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A stroke at 28 years old

Initially believing she was experiencing the ill-effects of a hangover, Karen Donoghue ignored the symptoms until her mother persuaded her to go to the doctor.

Initially believing she was experiencing the ill-effects of a hangover, Donoghue ignored the symptoms until her mother persuaded her to go to the doctor.

“One night in August 2011, I went out for a few drinks with some friends,” she recalls .

“The next morning, I felt awful and thought I had a hangover even though I didn’t drink much. That evening my left hand started to feel a bit numb and I still wasn’t too concerned, but the next day I had pins and needles in my left leg and felt dizzy.

Unaware that she was showing early signs of stroke, Donoghue wasn’t concerned when the GP asked her undertake a few basic tests – but although she passed them all, he referred her to casualty as a precaution.

“The doctor thought I should go to hospital for further checks so I had some tests and a CT scan,” says Donoghue. “But shortly afterwards I began to deteriorate, so I was admitted and booked in for an MRI the following morning – by which time I was completely paralysed down the left-hand-side of my body – it was terrifying.”

"I began to think that it was more than a hangover and rang my Mam and who took me to the doctor.”

Stroke survivor, Karen Donoghue

Unaware that she was showing early signs of stroke, Karen wasn’t concerned when the GP asked her undertake a few basic tests – but although she passed them all, he referred her to casualty as a precaution.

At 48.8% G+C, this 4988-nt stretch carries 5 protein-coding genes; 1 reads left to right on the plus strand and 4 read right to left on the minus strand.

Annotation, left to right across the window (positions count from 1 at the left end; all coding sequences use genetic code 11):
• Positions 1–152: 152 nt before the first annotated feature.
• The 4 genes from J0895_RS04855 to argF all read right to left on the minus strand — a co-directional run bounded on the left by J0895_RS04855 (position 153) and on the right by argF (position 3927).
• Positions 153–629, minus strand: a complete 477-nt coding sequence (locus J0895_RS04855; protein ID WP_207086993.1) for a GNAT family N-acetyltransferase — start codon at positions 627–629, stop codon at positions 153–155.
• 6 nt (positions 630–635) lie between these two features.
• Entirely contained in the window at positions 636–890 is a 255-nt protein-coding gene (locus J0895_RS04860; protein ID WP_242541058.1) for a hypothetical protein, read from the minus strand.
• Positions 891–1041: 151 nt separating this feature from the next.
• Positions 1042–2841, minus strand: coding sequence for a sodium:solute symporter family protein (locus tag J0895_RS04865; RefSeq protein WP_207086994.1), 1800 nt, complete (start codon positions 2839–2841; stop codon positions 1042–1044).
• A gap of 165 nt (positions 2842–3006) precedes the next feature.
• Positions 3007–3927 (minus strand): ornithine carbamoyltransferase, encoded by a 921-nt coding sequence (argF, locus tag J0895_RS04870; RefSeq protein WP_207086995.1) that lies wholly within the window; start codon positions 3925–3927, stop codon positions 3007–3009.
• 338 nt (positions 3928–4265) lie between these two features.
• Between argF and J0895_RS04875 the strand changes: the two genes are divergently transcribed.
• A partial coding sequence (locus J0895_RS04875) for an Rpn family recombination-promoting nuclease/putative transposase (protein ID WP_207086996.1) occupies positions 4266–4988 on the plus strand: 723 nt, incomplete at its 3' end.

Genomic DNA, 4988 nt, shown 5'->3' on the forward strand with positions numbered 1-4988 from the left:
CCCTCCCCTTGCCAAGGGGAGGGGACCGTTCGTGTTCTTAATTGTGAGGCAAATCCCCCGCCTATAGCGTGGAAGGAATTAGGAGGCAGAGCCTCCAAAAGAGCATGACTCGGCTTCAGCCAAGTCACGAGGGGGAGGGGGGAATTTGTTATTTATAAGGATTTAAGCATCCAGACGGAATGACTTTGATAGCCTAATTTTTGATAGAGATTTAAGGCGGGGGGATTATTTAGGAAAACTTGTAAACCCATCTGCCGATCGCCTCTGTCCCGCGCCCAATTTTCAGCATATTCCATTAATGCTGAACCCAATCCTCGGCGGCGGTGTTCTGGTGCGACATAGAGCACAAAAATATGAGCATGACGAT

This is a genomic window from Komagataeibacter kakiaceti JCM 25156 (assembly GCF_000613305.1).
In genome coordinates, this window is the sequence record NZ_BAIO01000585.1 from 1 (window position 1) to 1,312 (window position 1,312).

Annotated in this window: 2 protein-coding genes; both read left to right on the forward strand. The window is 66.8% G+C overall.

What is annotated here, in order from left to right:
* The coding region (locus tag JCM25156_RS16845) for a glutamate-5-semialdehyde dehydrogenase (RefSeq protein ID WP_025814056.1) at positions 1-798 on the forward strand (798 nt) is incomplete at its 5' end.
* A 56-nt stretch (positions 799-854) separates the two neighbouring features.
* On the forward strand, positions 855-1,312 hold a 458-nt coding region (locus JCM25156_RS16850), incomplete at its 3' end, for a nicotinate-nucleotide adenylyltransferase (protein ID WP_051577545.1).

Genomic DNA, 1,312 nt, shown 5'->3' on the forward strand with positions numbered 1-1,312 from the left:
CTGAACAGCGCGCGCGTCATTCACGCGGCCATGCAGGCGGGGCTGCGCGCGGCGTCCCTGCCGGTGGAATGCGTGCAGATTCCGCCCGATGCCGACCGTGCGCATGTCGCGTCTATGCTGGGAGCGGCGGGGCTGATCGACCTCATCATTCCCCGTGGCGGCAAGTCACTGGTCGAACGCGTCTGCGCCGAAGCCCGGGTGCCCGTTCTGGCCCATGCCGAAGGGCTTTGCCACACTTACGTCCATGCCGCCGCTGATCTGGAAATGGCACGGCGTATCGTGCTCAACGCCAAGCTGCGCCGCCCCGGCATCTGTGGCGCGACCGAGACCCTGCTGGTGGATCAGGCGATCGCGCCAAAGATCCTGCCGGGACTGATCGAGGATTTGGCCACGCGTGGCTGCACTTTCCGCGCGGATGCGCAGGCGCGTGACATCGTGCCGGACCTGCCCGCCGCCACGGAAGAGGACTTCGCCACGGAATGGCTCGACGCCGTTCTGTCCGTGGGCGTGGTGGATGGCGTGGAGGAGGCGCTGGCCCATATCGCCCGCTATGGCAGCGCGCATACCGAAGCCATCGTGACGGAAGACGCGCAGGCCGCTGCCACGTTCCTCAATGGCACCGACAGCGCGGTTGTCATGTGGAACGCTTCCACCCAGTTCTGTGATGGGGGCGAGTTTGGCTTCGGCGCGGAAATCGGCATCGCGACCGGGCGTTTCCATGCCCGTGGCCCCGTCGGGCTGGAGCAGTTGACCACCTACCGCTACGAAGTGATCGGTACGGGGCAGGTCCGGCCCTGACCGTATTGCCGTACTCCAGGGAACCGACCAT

“The doctor thought I should go to hospital for further checks so I had some tests and a CT scan,” says Donoghue. “But shortly afterwards I began to deteriorate, so I was admitted and booked in for an MRI the following morning – by which time I was completely paralysed down the left-hand-side of my body – it was terrifying.”

The MRI revealed that Donoghue suffered a mild stroke, which luckily was caught early, and after two weeks in hospital, she was referred to the National Rehabilitation Hospital (NRH).

But then things took a turn for the worse.

“After a week at the NRH, I went home for the weekend when suddenly I began to feel really sick and the left side of my head went numb,” she says. “I was rushed to hospital and not long afterwards I slumped over – this is when my second stroke happened.

I couldn’t talk or move properly and the left side of my face had crumpled, so I couldn’t move at all.

Stroke survivor, Karen Donoghue

Unable to move, Donoghue was under constant observation until she was well enough to be referred to the NRH to begin the long road to recovery.

Thankfully, a combination of determination and physiotherapy has paid off and her lengthy ordeal is now a distant memory.

“I have improved greatly and am almost completely back to normal,” she says. “My cognitive side is 99 per cent recovered and thanks to the quick action of my doctor and all the support I received, I am now back to good health.”

 

Copy Courtesy of The Irish Times

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